55.46%
Caucasian
2.36%
Unknown
5.28%
International

54% female
46% male
21% are out of state
91% are full time
9% are part time

Overview


Campus Life

Undergrads living on campus
18%
Help finding off-campus housing
Yes

First-Year Students living on campus
79%

Campus Environment
Large Urban

Special Needs Admissions


Director
David Thomas, Associate Director

College Entrance Tests Required
No

Interview Required
No

Documentation Required for LD

Documentation should be current and relevant to higher education and answer the following questions: What is the disability or condition for which you are seeking services? How does the disability impact you in a higher education environment? What evaluations, tests or assessments were used to diagnose the disability and/or demonstrate its impact? What accommodations have been recommended or used in the past? Some examples of documentation that may support a request for accommodations include: Psycho-educational evaluations Medical evaluations Speech or hearing evaluations IEPs or 504 plans Other professional evaluations that are specific to the disability

Documentation Required for ADHD

Documentation should be current and relevant to higher education and answer the following questions: What is the disability or condition for which you are seeking services? How does the disability impact you in a higher education environment? What evaluations, tests or assessments were used to diagnose the disability and/or demonstrate its impact? What accommodations have been recommended or used in the past? Some examples of documentation that may support a request for accommodations include: Psycho-educational evaluations Medical evaluations Speech or hearing evaluations IEPs or 504 plans Other professional evaluations that are specific to the disability

Special Need Services Offered

Calculator allowed in exams
Yes

Dictionary allowed in exams
Yes

Computer allowed in exams
Yes

Spellchecker allowed in exams
Yes

Extended test time
Yes

Scribes
Yes

Proctors
Yes

Oral exams
Yes

Notetakers
Yes

Distraction-free environment
Yes

Accommodation for students with ADHD
Yes

Reading machine
Yes

Other assistive technology
Yes

Student Activities

Registered Student Organizations
361
Number of Honor Societies
19

Number of Social Sororities
15
Number of Religious Organizations
34

4% join a fraternity
7% join a sorority

Sports

Athletic Division
Division I

12% participate in intramural sports



Sustainability

A mere three months after signing the ACUPCC, Temple established an Office of Sustainability to enact policies covering everything from green purchasing to water and energy conservation. One of the Office of Sustainability’s earliest efforts was the creation of an “Eco Village” at the university’s main campus, and more recently, the completion of a Climate Action Plan, which prescribes the university’s path to carbon neutrality. For campus Sustainability Day, the office also hosted a National Teach-In on Global Warming to encourage “solutions-driven dialogue on global warming during the first 100 days of the new [Obama] administration.” The university has also spearheaded some impressive initiatives such as implementing three new solar charging stations. Each station features four standard outlets, two USB ports and a battery-storage system, allowing students to plug-in day or night. The Office of Sustainability also provides funding for undergraduate research projects and is implementing a Sustainability Teaching Initiative to support faculty as they develop courses and practicum on sustainability. The university offers 106 undergraduate courses and twelve general education courses focusing on the environment and sustainability. Temple’s Ambler campus, home to the community and regional planning, landscape architecture, and horticulture departments, has changed its name to the School of Environmental Design, in a further demonstration of Temple’s commitment to environmental sustainability. The campus is also home to the Center for Sustainable Communities, a sustainability research center that recently formed a storm water initiative partnership with Villanova University to conduct research and develop outreach programs focusing on storm water management in the region.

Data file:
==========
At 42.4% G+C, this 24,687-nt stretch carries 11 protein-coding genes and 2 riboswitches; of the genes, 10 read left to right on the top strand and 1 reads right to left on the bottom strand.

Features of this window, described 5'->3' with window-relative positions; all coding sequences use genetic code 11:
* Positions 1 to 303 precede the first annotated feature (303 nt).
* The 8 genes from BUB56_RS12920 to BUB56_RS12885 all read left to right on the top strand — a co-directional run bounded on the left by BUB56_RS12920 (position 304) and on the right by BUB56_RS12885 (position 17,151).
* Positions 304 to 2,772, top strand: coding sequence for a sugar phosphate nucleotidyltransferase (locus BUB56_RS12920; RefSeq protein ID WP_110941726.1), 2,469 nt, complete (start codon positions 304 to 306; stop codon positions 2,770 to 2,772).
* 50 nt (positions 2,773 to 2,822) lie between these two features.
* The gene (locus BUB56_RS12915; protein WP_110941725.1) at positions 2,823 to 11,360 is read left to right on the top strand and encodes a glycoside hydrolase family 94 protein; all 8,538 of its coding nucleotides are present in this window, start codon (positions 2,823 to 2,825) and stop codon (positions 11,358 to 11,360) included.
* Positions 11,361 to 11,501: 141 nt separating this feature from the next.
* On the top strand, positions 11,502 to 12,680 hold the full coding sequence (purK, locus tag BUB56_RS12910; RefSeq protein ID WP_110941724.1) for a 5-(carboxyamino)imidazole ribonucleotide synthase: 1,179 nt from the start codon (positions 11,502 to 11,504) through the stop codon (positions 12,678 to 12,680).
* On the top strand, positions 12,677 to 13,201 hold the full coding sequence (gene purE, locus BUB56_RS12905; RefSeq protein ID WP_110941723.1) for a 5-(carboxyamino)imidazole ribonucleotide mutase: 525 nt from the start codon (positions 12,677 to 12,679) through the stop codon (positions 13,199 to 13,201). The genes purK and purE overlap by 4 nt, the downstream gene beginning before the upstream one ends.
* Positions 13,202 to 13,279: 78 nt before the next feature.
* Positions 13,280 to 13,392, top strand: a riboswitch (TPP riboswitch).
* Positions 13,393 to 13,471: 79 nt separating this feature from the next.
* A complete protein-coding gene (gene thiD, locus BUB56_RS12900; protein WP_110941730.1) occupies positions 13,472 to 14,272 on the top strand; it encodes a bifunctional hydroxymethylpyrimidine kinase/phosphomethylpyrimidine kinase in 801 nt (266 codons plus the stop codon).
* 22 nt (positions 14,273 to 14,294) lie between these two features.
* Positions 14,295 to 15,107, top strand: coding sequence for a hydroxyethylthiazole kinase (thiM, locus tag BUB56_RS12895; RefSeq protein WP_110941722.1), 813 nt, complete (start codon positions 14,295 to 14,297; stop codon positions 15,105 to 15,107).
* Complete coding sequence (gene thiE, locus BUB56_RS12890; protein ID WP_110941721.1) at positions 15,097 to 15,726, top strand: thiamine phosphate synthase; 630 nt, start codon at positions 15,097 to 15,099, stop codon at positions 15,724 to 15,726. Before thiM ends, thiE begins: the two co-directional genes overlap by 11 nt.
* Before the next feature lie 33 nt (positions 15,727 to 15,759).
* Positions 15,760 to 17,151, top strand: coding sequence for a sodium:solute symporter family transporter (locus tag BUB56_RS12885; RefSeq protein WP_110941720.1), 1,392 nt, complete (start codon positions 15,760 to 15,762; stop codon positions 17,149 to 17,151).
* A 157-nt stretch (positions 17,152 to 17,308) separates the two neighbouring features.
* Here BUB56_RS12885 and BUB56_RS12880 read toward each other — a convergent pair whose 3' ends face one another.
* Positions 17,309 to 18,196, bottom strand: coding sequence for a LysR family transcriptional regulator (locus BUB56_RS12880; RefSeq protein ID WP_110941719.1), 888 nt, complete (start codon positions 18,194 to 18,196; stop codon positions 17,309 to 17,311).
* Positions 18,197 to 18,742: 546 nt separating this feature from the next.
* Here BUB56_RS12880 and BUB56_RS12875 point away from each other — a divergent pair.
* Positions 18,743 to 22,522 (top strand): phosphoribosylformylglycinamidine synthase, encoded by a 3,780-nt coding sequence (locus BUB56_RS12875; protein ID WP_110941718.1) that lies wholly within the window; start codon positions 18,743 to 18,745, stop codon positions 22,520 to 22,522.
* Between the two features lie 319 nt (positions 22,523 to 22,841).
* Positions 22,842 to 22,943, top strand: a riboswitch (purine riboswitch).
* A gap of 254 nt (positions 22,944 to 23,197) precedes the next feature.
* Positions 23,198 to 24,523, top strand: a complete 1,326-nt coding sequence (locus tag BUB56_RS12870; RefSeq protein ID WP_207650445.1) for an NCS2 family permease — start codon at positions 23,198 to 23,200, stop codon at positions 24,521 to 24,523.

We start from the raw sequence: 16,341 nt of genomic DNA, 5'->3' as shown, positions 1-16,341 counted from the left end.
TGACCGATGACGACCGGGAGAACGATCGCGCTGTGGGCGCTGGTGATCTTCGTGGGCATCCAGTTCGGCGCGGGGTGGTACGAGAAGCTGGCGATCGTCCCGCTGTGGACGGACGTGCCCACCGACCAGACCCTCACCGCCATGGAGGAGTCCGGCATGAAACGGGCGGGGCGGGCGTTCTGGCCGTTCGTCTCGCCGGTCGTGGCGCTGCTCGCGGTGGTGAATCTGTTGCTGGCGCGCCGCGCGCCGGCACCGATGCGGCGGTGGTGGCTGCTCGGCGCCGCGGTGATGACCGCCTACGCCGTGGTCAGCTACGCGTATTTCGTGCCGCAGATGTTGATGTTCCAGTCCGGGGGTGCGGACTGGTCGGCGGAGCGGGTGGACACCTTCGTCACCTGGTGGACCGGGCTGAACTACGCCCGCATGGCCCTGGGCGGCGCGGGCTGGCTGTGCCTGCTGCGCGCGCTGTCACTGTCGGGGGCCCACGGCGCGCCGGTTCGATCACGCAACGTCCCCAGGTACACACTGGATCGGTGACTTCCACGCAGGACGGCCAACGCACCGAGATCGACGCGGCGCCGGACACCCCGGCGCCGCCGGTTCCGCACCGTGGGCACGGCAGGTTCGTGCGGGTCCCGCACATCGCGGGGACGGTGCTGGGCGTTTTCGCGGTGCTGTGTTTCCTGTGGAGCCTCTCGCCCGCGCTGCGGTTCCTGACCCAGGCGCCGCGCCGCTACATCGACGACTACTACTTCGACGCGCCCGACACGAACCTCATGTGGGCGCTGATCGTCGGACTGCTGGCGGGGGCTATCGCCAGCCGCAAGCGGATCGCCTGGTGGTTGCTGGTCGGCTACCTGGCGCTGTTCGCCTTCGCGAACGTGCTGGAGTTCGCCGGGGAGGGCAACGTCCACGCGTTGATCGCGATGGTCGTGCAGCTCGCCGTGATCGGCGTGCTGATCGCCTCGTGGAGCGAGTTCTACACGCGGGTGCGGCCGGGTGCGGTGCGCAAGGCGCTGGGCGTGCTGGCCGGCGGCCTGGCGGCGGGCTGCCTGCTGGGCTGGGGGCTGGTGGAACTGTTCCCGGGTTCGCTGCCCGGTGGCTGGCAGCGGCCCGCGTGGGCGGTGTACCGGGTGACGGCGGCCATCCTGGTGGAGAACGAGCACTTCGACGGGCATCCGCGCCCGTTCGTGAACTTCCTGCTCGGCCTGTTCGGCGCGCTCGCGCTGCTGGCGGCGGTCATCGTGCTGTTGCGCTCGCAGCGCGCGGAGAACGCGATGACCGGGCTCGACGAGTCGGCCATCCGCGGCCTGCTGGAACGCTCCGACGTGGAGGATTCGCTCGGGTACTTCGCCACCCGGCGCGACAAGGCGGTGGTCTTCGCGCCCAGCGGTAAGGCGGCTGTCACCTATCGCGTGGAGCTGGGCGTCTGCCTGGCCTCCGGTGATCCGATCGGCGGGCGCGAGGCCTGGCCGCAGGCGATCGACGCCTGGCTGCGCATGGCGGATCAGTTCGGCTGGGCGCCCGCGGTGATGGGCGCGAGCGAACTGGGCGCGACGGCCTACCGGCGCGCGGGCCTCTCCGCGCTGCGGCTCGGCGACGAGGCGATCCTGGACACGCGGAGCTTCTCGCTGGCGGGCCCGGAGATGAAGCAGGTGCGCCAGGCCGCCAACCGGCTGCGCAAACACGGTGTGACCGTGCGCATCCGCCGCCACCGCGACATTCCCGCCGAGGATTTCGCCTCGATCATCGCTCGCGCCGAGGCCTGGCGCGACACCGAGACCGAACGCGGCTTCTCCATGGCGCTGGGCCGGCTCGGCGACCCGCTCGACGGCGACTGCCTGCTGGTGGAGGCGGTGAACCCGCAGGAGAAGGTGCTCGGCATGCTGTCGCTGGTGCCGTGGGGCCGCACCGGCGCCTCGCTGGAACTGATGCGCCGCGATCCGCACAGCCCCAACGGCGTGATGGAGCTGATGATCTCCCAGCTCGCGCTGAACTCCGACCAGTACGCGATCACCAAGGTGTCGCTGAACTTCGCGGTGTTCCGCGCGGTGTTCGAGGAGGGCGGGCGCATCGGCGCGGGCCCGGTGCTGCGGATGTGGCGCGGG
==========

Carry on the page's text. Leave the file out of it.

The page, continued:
91/99
AASHE STARS® rating
Silver
School Has Formal Sustainability Committee
Yes

Sustainability-focused degree available
Yes

School employs a sustainability officer
Yes

Public GHG inventory plan
Yes

Available Transportation Alternatives

Bike Share
Yes

Car Sharing Program
Yes

Free Or Reduced Price Transit Passes And/Or Free Campus Shuttle
Yes

Incentives Or Programs To Encourage Employees To Live Close To Campus
Yes

Indoor And Secure Bike Storage, Shower Facilities, And Lockers For Bicycle Commuters
Yes

Reduced Parking Fees For Car And Van Poolers
Yes

School Adopted A Policy Prohibiting Idling
Yes

School Developed Bicycle Plan
Yes

School Offers A Telecommute Program For Employees
Yes
Data provided by Association for the Advancement of Sustainability in Higher Education (AASHE), STARS®, as of March, 2020.

Campus Security Report

Campus Security Report

The Jeanne Clery Act requires colleges and universities to disclose their security policies, keep a public crime log, publish an annual crime report and provide timely warnings to students and campus employees about a crime posing an immediate or ongoing threat to students and campus employees.

Please visit The Princeton Review’s page on campus safety for additional resources: http://www.princetonreview.com/safety

The Princeton Review publishes links directly to each school's Campus Security Reports where available. Applicants can also access all school-specific campus safety information using the Campus Safety and Security Data Analysis Cutting Tool provided by the Office of Postsecondary Education of the U.S. Department of Education: http://ope.ed.gov/security


Other Information

Campus Visits Contact


Experience College Life


Campus Tours

Campus Tours
Appointment Required:
Dates:
Times:
Average Length:

On Campus Interview

Campus Interviews
No

Information Sessions
Not Available

Times

Faculty and Coach Visits

Dates/Times Available

Class Visits

Dates/Times Available

Arrangements

Overnight Dorm Stays

Overnight Dorm Stays
Not Available

Transportation